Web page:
In February, The Oregonian ran a story about how seal oil, also called blue seal oil or blue seal slime, is the main ingredient in the paint used to seal paint on cars, trucks and other cars.
But the paint company that makes the seal oil did not respond to a request for comment about whether the seal slime is used in its products.
The Oregon Health Authority is investigating, but the seal industry is not yet willing to talk.
“It’s very unusual for the seal company to be saying that their seal oil is not in their products,” said Scott Bensch, a paint and seal-making consultant in Eugene.
“That’s a little scary to them.”
Benshy said that in some cases, seal oil may be used in the production of seal slime.
But that would be a little different than the seal manufacturer putting seal slime in their seal products.
“The seal industry has a lot of history with seal slime and they’ve been very upfront about it,” Bensh said.
“They don’t want to make any accusations or to be accused of any wrongdoing.”
But he said it’s not uncommon for seal slime to be used.
In the early 1990s, seal slime was used in seal oil production in California, said John S. Miller, a seal expert at the University of Utah.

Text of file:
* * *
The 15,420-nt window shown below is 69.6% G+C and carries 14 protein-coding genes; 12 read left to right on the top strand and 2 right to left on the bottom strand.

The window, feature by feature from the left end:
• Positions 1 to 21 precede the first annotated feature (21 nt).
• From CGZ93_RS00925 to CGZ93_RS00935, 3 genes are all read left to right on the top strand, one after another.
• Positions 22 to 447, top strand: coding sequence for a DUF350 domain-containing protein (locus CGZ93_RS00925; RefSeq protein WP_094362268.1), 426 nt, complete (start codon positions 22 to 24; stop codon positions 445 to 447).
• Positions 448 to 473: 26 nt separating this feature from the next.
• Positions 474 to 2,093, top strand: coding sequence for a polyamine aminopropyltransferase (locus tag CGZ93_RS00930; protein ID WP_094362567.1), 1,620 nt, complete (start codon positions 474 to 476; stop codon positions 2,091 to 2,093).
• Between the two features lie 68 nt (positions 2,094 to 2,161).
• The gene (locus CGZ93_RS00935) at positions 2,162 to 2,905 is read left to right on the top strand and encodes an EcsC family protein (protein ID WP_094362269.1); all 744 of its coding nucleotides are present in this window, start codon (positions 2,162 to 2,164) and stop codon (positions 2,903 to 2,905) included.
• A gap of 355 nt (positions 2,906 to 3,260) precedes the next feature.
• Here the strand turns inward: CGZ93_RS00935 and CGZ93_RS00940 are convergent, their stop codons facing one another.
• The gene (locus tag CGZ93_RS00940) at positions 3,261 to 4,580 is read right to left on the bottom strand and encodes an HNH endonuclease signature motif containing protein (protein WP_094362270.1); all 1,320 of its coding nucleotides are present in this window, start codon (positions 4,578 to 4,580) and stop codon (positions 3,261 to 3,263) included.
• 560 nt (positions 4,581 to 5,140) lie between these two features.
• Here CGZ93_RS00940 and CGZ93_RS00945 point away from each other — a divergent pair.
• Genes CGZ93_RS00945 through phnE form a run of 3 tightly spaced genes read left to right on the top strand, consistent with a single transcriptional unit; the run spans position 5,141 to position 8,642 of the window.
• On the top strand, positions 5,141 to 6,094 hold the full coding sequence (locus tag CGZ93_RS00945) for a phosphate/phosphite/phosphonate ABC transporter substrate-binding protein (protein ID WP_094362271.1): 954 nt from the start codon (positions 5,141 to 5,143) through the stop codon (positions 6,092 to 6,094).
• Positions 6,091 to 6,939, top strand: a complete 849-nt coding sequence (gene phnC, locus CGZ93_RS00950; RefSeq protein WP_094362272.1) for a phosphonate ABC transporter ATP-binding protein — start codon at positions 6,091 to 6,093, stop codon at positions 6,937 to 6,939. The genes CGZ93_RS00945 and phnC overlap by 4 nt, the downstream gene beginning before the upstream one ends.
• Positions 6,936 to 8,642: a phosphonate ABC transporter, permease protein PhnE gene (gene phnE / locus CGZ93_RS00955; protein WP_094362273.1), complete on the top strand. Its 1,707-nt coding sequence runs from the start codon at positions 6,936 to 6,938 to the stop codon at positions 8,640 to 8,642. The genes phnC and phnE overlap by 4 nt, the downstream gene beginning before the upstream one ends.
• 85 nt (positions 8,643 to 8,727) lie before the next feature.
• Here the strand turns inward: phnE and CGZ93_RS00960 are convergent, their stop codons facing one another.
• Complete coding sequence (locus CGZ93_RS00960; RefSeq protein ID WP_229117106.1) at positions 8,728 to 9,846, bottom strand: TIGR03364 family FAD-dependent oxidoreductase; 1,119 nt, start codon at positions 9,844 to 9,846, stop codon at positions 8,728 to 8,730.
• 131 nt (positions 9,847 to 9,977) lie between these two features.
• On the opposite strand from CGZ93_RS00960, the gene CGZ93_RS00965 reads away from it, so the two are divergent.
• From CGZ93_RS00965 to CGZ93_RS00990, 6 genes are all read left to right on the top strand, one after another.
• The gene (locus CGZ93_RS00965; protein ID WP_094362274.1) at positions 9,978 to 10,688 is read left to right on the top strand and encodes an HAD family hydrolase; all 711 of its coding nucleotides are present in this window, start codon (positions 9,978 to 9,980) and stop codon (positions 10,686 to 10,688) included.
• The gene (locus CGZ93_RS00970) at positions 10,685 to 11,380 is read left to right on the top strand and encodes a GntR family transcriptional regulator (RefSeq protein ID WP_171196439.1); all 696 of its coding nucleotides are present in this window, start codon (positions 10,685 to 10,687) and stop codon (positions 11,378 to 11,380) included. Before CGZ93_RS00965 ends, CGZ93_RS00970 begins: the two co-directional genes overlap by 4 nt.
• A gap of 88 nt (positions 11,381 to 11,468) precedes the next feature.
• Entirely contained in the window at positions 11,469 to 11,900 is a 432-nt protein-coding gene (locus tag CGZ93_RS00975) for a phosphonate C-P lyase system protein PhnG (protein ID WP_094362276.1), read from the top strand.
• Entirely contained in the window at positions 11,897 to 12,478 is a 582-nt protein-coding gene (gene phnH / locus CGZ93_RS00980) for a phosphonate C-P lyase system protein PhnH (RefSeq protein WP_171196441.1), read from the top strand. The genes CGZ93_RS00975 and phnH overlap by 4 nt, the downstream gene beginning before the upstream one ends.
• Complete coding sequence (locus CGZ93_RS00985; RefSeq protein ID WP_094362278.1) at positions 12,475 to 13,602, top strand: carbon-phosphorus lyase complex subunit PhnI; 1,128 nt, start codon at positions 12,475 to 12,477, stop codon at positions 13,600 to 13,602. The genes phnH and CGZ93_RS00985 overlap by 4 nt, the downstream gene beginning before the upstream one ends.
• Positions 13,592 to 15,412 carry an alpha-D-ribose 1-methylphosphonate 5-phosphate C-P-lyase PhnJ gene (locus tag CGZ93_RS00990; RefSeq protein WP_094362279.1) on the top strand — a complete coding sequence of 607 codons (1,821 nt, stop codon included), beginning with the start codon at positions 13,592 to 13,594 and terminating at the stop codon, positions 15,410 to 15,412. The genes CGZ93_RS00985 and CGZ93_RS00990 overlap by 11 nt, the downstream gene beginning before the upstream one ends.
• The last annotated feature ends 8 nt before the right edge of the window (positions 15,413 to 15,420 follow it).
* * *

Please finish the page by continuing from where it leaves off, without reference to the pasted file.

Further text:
It was not until 2005, however, that California began testing for seal oil residue in seal slime from seal oil and found a higher percentage of the substance was made from seal slime than previously believed.
Miller said the state is working to make seal slime more traceable to the seal-manufacturing process and to develop a test to detect the seal residue.
Seal slime is the largest industrial pollutant in Oregon.
According to the Environmental Protection Agency, the total annual emissions from seal-sealing facilities in the state are approximately $6.3 billion.
A 2014 study by the Oregon Public Policy Institute found that seal slime can be used to make paint thinner and to improve the performance of sealant on sealant seals.
It found that while the paint industry has been very transparent about the use of seal oil in seal seal slime products, the industry has not provided sufficient information to the public about how they make seal oil.
“I think they just want to stay quiet,” Miller said.
Miller also said the industry would be happy to provide information on the use and contamination of seal-spray products to the state’s environmental agency, but that they would not be willing to make the materials available to the agency.
“At this point in time, I think we can make some progress in the industry to understand the problem, to find out how it happened, to identify who is responsible and make sure it’s corrected,” Miller told Newsweek.
“But we want to be sure that there’s accountability.
We want to see that the sealer and seal slime manufacturers are held accountable.”